In addition to these three crises - Palestinian diplomacy, Egypt and Turkey - a new Israeli crisis has emerged with Gaza. If a single missile is fired towards the outskirts of a settlement, Israel will launch a raid to punish Gaza, destroy houses and kill civilians. If a clash breaks out with militiamen ten kilometers from Gaza, near the Egyptian border, Israel will still launch raids on Gaza. Gaza is always deemed guilty, and whether or not missiles were fired from there, responsibility lies with it.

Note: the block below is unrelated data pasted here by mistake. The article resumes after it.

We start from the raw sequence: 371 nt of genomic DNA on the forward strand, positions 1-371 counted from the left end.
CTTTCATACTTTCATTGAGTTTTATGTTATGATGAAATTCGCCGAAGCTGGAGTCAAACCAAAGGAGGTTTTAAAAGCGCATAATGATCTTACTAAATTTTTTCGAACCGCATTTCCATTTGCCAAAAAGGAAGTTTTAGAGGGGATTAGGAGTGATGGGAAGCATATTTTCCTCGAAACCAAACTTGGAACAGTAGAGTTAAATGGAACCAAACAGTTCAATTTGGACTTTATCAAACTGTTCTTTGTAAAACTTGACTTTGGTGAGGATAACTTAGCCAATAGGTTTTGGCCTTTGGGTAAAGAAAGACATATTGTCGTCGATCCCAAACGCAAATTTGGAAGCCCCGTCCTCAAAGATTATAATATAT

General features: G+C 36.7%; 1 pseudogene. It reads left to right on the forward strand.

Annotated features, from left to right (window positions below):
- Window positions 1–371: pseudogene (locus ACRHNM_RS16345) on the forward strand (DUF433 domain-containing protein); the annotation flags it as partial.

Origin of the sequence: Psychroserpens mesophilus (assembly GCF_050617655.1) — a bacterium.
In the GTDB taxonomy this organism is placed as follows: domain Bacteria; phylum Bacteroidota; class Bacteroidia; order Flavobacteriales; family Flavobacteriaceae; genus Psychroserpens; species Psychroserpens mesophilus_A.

Yet now a fifth crisis is currently emerging within Israeli society. Even inside Israel, Netanyahu only sees what he wants to see. For the first time, Israeli society is protesting against the priorities of the state's budget spending, which goes primarily towards the army and settlement construction, whilst people are currently seeking to change the direction towards social services, and the construction of housing units for ordinary people. To criticize public spending on the army in Israel has always been something of a taboo, because the army enjoys sacred status there. Yet the current state of social anger has surpassed this, and now people are denouncing this taboo, and claiming their demand is both normal and just. Netanyahu's reaction has been a hostile one, where he accused those calling for a decrease in military spending of threatening Israel's national security. However, he was soon to be surprised by the army generals themselves. Shaul Mofaz (former Israeli Chief of Staff and Minister of Defense) has demanded an instant reduction in the military budget. He went further to say that the budget is huge owing to bureaucratic spending, and even if the army is sanctified, it should not remain so after 300,000 have taken to streets to demand an end to social and economic injustice.